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Discussion Starter · #1 ·
This year's TACCOM show saw so many new gun entrants that are now stepping on Robinson XCR-L's turf: piston driven, bufferless, folding stock, non-reciprocating side-charger.

These guns also improve upon XCR in a couple of ways: they come standard with 1913 picatinny stock adapters, fully AR compatible triggers, and can use a lot of other AR-15 parts.

Of course, the wild card will be the quality and reliability.

Here is a partial list of new competition for the XCR:

1) Black Creek Labs SRV2 Badger: $1600
Air gun Trigger Gun barrel Gun accessory Machine gun



2) Crusader Templar: $1700:
Camouflage Military camouflage Machine gun Air gun Shotgun



3) Kodiak Defense WK-180C Gen 2: $1400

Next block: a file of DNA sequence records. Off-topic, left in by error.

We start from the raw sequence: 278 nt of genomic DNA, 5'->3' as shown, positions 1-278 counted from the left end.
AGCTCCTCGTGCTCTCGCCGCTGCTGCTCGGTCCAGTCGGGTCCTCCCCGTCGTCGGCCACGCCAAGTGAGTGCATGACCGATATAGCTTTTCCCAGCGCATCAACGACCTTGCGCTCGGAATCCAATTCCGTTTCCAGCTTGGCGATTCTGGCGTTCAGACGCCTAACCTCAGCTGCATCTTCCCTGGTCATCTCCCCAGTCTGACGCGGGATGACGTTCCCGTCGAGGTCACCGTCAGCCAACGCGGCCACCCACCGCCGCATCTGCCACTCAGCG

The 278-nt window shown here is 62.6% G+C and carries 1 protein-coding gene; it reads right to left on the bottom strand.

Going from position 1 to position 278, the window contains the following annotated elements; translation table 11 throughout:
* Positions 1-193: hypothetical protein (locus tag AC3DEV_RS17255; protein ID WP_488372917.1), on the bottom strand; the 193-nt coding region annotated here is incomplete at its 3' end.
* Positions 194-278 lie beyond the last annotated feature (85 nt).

White Air gun Trigger Machine gun Line



4) Sterling Arms R18 Mk2:
Spacecraft Engineering Machine Space Space station
 

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Agree with Nate....multi-cal, upper lengths, bbl lengths, etc....all in RA's favor currently. Only the first one appears to fold (though the rest could have the kludgy AR folding adapters added...but they look like a total afterthought).

I appreciate the post though. Interesting to see.

That said, though....with Canada's ban on pretty much all semi-autos....how is this even possible?
 

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Discussion Starter · #4 ·
Agreed @Sean that XCR is still years ahead of all these newcomers with decades of testing, AR10, caliber conversions, and a lot more.

Like @navalbeaver said, 1913 adapters should be a top priority for @kolob and XCR, especially now that Sig has made them mainstream.

I just find the ingenuity and spirit of the Canadian firearms companies to be admirable, so shared the news here with the forum. If you have some time, this channel has some good interviews and demos from TACCOM:
 

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Those are neat.
I don't think I had heard of them before, so I will have to investigate those.